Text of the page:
In this instance, I go along with the noble Lord, Lord Dubs. He and I have spoken fairly briefly on the matter. I do not consider that enough has been said about the people who had to put these laws into action. Fortunately, Members of the Committee have today rightly spoken about exonerating all those who sat on the courts martial. It was not much fun being on such a court martial, particularly if an officer had fought through the night and had been pulled back to sit on a court martial.

We should look forward. As the noble Lord, Lord Garden, rightly said, we are considering a forward-looking Bill. If a soldier has stuck it out in the line for a long time and has done his duty—“done the business”, as they say today—he does not think much of a chap who deserts or throws his rifle down, lies in the bottom of a slit trench and takes no further part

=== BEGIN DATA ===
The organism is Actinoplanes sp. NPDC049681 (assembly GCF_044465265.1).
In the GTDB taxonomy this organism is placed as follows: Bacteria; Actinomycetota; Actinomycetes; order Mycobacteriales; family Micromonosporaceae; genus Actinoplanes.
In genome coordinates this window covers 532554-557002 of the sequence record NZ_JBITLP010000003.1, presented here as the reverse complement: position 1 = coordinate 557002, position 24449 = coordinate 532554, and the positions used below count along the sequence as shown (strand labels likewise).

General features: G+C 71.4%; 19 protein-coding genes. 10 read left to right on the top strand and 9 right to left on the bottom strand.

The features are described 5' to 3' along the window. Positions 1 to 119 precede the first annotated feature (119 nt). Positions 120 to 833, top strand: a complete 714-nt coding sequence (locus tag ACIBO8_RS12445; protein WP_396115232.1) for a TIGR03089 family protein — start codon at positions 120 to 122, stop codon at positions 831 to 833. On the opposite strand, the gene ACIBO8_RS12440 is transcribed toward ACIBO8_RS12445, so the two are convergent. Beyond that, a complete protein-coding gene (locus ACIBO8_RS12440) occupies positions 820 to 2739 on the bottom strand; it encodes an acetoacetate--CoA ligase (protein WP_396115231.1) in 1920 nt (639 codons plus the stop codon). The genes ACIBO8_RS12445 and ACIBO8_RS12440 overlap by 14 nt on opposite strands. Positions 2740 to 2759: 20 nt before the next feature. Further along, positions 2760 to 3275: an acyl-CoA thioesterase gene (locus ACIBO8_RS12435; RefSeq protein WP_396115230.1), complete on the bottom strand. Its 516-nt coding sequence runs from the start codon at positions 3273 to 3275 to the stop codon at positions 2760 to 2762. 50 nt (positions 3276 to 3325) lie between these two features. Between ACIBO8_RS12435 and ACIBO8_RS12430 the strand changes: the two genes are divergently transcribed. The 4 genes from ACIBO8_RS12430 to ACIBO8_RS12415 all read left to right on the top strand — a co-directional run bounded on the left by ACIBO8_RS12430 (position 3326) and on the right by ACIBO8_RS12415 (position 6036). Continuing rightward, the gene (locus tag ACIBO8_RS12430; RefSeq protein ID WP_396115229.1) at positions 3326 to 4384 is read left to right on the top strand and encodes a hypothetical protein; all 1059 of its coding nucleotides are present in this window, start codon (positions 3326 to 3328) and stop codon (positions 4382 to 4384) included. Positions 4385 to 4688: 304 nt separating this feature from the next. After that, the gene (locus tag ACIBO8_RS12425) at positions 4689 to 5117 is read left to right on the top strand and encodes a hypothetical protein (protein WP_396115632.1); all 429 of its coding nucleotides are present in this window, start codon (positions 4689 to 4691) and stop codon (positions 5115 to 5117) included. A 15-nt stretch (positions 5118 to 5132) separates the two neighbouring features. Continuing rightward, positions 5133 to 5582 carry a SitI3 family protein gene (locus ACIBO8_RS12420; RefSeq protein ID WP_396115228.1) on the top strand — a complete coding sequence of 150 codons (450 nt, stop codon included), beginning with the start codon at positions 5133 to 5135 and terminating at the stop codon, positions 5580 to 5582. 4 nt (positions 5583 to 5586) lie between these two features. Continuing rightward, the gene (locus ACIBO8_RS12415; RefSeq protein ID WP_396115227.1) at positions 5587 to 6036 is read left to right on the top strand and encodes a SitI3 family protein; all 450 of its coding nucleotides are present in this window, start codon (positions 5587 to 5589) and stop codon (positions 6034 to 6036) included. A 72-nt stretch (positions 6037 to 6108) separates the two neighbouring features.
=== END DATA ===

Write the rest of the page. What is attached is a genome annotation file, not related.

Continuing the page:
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in the battle. Whether that is cowardice or desertion is probably for a lawyer to decide, but men who stick out a battle do not think much of a chap who behaves like that. Therefore, when making law on mutiny or desertion, as we are doing in the Bill, we must think of that aspect. It is not just a case of lawyers or governments making law but of the view of men who behave perfectly correctly in battle not thinking much of a chap who chucks in the towel. We must be very careful not to make a habit of this sort of clause, even though today we do not shoot people accused of these offences. The soldier who does his duty in battle and does it well is perfectly entitled not to think much of a chap who does not.